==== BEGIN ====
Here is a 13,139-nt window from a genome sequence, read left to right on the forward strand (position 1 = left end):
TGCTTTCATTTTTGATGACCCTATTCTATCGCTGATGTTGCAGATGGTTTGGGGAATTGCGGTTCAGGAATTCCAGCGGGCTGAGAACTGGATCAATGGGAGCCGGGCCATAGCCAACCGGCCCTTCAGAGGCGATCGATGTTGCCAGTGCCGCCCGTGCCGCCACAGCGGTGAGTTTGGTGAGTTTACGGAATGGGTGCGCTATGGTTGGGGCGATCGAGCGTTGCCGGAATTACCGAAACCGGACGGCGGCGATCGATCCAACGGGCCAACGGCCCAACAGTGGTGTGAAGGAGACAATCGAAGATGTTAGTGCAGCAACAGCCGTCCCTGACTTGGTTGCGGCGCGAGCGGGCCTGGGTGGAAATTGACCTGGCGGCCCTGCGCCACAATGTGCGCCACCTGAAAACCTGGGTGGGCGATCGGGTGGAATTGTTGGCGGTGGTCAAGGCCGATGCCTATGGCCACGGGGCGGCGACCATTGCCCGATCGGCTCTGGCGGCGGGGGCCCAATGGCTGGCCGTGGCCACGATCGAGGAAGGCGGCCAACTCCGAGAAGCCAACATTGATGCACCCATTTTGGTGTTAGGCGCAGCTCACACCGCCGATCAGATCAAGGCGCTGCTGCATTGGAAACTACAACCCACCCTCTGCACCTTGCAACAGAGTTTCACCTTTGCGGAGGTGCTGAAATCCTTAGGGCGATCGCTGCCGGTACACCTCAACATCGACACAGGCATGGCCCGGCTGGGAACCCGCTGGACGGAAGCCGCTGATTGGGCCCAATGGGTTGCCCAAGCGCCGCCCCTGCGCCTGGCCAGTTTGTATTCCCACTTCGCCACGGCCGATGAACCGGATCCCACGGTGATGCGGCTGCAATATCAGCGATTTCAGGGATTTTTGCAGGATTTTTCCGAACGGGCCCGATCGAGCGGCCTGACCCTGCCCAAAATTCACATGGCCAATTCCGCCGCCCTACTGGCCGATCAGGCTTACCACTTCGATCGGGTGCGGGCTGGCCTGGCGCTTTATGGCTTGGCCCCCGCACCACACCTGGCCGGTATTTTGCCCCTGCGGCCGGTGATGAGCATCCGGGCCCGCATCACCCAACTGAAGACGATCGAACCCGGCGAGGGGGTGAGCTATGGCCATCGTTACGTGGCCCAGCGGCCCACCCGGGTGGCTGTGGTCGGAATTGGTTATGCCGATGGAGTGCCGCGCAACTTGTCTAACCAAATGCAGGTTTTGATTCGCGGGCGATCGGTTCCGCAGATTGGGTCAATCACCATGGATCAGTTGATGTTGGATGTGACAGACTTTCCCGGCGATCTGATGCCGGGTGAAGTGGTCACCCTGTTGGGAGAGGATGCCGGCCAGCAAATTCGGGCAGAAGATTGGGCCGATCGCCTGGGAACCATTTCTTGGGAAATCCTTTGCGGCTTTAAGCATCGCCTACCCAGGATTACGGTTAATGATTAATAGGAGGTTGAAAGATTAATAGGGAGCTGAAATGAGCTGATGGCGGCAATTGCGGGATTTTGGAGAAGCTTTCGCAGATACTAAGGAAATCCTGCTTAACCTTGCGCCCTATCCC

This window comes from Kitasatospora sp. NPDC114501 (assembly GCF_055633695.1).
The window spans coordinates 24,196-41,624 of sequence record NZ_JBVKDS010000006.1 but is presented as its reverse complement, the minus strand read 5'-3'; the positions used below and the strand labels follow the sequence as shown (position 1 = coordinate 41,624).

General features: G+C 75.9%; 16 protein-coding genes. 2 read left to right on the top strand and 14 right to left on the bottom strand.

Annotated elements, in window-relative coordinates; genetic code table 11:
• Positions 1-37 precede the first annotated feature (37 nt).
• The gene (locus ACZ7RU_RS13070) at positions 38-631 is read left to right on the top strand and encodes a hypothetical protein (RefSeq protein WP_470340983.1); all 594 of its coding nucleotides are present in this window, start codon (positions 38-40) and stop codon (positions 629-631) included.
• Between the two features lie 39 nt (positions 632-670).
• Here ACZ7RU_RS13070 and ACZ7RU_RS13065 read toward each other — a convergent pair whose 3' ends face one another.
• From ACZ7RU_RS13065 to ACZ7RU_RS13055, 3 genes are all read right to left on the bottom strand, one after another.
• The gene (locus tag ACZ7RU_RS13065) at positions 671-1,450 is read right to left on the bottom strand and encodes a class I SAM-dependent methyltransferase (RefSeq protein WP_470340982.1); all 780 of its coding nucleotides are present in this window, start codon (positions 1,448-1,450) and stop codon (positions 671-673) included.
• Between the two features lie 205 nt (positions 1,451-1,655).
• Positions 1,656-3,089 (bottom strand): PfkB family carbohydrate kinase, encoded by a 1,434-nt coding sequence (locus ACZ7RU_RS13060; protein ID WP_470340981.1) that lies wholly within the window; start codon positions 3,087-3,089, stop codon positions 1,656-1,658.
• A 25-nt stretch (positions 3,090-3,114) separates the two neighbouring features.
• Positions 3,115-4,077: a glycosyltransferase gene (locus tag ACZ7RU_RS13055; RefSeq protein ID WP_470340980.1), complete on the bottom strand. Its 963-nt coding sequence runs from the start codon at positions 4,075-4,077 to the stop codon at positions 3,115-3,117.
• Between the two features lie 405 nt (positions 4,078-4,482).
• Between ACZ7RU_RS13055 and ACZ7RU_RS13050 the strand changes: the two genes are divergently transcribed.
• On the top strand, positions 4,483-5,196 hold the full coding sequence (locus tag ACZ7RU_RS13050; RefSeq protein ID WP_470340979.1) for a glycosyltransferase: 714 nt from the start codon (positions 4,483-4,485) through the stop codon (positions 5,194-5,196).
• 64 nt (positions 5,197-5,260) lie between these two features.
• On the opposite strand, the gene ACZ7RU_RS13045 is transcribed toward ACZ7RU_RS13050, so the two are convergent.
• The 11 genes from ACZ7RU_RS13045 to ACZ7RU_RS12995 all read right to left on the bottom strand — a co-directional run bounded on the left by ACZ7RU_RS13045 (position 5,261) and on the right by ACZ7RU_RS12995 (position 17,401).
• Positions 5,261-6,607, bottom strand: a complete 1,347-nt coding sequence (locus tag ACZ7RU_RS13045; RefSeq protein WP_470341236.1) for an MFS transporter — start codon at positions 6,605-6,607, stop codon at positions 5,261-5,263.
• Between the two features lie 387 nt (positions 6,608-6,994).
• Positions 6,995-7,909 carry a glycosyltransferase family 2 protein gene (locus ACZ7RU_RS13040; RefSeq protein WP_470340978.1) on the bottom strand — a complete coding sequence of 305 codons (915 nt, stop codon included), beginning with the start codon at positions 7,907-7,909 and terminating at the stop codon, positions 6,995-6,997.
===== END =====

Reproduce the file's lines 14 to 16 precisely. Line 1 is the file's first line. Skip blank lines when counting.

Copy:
• Positions 1,656-3,089 (bottom strand): PfkB family carbohydrate kinase, encoded by a 1,434-nt coding sequence (locus ACZ7RU_RS13060; protein ID WP_470340981.1) that lies wholly within the window; start codon positions 3,087-3,089, stop codon positions 1,656-1,658.
• A 25-nt stretch (positions 3,090-3,114) separates the two neighbouring features.
• Positions 3,115-4,077: a glycosyltransferase gene (locus tag ACZ7RU_RS13055; RefSeq protein ID WP_470340980.1), complete on the bottom strand. Its 963-nt coding sequence runs from the start codon at positions 4,075-4,077 to the stop codon at positions 3,115-3,117.